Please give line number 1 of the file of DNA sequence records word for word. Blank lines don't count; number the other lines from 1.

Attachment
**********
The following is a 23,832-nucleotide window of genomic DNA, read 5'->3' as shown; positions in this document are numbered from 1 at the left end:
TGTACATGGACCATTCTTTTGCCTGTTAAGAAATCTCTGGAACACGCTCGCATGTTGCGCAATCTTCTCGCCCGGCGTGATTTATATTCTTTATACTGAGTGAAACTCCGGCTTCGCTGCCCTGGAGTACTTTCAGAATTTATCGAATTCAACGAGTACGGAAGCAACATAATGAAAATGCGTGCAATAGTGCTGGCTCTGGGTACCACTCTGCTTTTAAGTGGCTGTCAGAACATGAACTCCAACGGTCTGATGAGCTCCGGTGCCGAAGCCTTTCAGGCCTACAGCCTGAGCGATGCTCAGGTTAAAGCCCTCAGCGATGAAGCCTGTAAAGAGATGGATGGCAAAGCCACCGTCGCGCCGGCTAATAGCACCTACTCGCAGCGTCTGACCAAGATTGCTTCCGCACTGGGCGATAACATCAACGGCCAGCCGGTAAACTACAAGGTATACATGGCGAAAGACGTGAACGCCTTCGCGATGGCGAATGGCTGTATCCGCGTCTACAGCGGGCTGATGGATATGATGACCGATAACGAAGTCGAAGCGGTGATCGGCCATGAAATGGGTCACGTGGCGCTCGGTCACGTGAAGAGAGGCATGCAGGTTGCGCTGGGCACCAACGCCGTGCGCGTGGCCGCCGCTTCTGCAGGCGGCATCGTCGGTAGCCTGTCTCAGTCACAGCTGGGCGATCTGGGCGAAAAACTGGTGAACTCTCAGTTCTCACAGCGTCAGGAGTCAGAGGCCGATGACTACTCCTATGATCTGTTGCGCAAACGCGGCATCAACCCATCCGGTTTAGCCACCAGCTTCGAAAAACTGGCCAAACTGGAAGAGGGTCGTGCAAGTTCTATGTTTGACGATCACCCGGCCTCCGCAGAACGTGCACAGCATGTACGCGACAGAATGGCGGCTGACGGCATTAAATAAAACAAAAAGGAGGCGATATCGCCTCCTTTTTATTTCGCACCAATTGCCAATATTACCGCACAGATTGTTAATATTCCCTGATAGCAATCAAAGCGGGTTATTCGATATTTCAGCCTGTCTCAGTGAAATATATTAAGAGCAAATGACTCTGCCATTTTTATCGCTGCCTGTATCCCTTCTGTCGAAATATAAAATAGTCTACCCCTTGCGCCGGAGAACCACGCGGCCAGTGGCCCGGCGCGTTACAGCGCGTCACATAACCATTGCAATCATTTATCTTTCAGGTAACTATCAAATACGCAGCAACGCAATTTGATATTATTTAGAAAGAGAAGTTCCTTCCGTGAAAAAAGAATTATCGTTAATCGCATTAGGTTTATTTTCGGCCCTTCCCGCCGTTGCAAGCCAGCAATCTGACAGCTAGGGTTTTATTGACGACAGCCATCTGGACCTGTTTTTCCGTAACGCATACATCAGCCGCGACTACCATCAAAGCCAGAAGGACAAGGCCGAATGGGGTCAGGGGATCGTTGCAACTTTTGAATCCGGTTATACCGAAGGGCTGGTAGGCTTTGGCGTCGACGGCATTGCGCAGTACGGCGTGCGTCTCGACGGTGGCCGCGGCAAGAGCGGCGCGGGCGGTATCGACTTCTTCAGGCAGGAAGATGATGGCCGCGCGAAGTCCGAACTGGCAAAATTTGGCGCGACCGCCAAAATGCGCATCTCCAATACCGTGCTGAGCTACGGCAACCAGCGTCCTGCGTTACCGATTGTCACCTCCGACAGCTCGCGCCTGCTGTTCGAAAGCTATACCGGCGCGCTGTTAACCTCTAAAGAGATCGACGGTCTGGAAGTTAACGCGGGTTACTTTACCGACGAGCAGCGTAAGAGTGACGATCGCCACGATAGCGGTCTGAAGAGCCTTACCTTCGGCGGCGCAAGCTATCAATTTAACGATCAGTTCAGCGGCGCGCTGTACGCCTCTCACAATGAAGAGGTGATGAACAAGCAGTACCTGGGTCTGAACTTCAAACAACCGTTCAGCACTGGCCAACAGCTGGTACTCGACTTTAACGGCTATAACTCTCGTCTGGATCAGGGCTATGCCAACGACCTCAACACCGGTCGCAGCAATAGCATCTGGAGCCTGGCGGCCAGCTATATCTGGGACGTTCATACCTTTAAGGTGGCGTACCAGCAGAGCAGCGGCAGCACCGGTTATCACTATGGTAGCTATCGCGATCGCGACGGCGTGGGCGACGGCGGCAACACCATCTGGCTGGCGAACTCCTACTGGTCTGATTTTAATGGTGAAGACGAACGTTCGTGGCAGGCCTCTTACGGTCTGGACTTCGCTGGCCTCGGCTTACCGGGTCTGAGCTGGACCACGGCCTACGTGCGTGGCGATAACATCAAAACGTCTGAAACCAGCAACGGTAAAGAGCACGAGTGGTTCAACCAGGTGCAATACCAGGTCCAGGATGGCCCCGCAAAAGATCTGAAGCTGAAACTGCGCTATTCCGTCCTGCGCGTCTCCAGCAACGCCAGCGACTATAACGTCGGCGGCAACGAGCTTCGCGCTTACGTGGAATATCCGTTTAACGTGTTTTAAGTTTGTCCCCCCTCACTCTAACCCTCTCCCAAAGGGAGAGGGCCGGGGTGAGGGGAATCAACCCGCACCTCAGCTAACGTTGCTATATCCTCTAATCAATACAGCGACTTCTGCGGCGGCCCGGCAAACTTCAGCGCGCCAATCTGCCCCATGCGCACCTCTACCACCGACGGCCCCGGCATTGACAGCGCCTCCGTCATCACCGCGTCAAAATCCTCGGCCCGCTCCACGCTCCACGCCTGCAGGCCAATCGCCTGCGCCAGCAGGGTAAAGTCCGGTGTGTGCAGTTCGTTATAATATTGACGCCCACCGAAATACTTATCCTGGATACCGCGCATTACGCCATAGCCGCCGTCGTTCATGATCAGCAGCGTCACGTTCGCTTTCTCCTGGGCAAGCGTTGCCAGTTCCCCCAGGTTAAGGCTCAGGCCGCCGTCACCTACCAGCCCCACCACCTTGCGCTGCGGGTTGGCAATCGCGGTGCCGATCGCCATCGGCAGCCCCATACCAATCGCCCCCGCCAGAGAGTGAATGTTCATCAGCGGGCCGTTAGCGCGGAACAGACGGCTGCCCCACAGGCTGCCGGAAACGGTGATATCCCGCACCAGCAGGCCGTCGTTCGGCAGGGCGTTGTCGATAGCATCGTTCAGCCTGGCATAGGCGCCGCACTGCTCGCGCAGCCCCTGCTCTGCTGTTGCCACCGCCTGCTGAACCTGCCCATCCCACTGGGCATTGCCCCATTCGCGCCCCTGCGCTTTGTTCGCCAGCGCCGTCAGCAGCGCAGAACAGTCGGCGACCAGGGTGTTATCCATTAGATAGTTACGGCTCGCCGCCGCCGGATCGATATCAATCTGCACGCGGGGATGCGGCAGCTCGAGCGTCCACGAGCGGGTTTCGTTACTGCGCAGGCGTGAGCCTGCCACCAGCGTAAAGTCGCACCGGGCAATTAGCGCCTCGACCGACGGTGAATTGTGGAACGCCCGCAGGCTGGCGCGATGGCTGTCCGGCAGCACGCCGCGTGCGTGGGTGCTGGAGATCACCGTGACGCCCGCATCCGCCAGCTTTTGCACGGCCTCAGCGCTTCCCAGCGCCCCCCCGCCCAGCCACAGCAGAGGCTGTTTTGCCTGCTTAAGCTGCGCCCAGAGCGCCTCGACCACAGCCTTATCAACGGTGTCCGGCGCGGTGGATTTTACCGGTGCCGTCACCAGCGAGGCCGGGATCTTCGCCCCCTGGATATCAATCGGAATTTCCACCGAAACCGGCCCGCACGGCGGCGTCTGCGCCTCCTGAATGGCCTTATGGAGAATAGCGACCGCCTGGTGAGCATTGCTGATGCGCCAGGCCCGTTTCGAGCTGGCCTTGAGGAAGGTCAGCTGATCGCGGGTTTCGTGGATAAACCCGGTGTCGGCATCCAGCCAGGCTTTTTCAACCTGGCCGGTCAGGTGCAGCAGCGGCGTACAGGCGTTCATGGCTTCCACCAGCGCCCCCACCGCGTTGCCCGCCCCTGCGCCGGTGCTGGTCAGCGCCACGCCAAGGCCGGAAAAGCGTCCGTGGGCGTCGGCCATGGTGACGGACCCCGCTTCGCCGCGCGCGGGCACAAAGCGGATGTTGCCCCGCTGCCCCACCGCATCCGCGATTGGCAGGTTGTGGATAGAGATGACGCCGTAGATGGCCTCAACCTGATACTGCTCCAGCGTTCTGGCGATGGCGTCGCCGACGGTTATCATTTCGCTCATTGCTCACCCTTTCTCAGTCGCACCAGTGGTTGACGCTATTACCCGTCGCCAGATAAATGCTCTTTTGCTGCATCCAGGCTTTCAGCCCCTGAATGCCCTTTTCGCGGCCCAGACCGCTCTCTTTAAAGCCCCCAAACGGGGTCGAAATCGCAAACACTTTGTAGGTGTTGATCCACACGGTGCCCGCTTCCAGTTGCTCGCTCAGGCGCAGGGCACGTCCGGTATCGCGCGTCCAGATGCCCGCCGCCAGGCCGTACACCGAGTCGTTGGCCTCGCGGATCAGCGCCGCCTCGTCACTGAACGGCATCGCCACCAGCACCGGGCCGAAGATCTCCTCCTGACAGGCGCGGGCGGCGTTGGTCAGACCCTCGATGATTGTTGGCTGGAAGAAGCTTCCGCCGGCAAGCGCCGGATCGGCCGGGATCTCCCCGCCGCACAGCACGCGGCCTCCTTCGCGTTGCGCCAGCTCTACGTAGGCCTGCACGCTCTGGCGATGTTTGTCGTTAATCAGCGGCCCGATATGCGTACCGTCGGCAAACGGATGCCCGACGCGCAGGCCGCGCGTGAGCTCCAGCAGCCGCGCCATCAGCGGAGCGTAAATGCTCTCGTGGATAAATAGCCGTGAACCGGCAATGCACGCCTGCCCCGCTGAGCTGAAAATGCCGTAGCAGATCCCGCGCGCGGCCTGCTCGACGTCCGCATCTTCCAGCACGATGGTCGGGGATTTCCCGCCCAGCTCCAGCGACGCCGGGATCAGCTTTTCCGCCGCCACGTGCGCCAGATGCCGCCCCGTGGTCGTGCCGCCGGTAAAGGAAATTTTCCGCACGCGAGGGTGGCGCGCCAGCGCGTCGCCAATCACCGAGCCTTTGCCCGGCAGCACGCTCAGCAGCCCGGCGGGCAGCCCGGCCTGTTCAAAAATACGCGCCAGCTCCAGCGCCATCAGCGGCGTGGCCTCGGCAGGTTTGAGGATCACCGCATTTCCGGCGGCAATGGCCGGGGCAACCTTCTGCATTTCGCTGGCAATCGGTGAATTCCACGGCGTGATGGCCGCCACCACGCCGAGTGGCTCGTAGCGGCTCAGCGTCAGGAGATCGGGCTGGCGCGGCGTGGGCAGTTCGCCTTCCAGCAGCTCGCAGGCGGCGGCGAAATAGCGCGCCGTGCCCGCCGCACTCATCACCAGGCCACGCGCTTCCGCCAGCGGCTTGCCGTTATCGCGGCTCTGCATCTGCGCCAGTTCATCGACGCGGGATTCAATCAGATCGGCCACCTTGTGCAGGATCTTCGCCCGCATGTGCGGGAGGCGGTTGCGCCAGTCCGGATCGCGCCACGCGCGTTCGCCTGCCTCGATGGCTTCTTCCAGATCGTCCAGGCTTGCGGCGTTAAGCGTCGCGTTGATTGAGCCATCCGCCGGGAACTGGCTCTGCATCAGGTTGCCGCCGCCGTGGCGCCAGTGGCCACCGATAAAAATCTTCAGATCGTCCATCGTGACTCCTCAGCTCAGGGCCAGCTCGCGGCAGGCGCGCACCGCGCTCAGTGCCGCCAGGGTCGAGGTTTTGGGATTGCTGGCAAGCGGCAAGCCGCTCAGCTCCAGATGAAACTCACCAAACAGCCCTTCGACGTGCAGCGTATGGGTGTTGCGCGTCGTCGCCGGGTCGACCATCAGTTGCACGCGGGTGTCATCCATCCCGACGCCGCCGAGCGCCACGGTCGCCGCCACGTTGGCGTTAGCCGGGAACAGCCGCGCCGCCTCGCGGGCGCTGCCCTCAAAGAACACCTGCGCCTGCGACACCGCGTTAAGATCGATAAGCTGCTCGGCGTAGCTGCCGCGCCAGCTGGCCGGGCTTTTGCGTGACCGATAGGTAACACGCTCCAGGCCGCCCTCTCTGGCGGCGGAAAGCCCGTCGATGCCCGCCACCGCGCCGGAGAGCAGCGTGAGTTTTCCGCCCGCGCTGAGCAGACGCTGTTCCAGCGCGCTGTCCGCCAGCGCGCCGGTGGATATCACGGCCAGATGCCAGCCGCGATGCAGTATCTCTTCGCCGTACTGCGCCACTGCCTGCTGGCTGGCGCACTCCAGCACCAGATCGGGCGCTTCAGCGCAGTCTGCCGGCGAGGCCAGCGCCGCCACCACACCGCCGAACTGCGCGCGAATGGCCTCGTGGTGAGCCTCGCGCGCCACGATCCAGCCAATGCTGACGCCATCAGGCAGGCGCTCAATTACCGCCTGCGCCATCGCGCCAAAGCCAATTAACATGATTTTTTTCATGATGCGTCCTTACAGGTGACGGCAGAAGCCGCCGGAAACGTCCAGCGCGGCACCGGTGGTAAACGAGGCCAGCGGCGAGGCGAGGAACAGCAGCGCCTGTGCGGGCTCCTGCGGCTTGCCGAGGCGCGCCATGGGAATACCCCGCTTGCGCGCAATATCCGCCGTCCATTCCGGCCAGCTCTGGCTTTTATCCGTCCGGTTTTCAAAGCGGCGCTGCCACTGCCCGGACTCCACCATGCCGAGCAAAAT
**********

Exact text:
The following is a 23,832-nucleotide window of genomic DNA, read 5'->3' as shown; positions in this document are numbered from 1 at the left end: